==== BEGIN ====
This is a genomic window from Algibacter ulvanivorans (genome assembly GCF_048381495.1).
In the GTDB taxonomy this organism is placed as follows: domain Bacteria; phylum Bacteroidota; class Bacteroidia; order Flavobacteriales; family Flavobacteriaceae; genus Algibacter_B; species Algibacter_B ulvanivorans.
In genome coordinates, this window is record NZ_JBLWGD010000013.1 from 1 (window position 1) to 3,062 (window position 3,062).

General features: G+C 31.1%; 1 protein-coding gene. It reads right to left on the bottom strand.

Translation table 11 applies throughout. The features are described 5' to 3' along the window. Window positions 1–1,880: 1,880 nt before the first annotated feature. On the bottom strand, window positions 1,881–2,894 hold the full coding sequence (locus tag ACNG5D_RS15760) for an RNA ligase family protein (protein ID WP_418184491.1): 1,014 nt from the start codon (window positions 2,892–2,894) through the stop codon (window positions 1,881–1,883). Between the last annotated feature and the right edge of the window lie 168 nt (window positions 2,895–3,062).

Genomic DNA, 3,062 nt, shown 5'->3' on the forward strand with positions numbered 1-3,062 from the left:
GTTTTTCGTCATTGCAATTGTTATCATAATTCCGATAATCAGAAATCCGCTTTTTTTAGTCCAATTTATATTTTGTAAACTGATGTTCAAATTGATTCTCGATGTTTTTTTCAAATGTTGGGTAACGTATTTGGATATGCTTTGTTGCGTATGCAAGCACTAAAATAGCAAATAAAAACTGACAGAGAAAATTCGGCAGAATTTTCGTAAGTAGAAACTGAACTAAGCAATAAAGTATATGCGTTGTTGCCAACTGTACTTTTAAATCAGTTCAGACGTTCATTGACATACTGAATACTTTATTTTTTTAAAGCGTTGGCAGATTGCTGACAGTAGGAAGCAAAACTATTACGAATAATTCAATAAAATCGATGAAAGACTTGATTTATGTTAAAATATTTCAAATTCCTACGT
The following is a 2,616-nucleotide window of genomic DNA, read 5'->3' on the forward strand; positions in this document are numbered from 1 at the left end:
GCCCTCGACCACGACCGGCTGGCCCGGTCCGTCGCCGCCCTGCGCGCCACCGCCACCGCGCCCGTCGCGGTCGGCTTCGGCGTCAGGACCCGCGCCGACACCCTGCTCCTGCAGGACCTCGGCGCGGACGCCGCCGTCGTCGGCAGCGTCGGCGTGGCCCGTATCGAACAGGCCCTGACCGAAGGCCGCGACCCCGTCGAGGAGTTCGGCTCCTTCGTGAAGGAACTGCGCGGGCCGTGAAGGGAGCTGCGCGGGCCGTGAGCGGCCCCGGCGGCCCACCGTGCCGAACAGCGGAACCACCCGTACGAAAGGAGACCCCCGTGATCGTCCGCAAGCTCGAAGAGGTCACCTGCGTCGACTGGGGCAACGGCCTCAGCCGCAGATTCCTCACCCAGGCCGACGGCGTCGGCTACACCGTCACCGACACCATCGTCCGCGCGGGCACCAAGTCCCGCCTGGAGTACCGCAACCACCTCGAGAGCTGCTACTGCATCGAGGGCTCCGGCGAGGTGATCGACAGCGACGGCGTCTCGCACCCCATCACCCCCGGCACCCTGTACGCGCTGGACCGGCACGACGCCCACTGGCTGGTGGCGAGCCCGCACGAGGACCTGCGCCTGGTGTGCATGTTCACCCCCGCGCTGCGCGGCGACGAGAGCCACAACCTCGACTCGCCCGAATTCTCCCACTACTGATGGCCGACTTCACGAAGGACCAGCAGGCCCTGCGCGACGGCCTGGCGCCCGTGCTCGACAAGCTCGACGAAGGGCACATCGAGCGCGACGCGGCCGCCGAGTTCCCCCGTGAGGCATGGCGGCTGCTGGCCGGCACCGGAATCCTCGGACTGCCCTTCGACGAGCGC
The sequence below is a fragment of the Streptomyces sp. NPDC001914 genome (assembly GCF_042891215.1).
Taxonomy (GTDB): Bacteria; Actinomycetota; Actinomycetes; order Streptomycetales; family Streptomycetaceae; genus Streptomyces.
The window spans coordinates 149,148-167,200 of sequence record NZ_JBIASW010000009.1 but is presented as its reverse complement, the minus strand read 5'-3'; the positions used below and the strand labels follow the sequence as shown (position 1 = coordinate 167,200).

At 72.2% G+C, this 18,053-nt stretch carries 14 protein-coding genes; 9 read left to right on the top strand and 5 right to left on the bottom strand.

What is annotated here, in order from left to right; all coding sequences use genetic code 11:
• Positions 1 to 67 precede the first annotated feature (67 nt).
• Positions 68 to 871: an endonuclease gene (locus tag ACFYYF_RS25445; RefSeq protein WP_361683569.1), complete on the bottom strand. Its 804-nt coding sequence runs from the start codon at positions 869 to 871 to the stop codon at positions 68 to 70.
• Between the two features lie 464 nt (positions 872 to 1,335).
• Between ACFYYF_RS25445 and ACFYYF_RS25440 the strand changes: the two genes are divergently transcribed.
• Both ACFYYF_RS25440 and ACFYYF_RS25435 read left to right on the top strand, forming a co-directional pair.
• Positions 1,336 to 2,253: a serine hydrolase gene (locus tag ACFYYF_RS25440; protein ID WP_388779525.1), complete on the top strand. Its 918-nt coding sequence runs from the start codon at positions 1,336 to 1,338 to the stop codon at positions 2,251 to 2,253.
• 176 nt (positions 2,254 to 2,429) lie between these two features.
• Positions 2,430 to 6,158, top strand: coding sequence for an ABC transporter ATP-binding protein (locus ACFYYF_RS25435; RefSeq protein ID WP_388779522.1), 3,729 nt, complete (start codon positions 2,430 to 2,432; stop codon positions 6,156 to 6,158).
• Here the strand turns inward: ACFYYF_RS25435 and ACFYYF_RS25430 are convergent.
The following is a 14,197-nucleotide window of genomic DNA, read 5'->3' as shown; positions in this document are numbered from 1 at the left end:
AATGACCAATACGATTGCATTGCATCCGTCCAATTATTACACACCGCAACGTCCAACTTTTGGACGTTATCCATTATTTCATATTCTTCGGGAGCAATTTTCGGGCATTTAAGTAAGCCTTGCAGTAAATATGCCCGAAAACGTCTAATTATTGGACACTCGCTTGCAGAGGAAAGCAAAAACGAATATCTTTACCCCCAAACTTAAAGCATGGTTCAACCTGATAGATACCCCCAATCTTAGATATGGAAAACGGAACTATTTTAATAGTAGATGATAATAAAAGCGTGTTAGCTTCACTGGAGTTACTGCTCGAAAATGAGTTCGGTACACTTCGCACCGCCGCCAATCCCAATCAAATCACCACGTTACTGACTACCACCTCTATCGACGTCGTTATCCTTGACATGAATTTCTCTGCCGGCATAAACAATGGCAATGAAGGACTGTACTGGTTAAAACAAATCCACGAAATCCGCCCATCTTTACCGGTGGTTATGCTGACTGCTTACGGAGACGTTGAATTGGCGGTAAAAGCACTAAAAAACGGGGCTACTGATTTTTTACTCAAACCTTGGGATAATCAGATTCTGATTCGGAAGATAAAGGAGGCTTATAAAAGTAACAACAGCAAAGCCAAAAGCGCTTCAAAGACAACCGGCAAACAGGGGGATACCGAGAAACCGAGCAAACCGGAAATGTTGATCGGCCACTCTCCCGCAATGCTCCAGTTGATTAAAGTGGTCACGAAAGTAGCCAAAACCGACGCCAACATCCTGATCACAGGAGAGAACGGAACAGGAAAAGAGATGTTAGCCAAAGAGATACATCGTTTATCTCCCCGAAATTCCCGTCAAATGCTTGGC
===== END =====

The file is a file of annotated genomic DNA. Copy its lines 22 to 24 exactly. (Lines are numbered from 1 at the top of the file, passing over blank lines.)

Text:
• Positions 2,430 to 6,158, top strand: coding sequence for an ABC transporter ATP-binding protein (locus ACFYYF_RS25435; RefSeq protein ID WP_388779522.1), 3,729 nt, complete (start codon positions 2,430 to 2,432; stop codon positions 6,156 to 6,158).
• Here the strand turns inward: ACFYYF_RS25435 and ACFYYF_RS25430 are convergent.
The following is a 14,197-nucleotide window of genomic DNA, read 5'->3' as shown; positions in this document are numbered from 1 at the left end: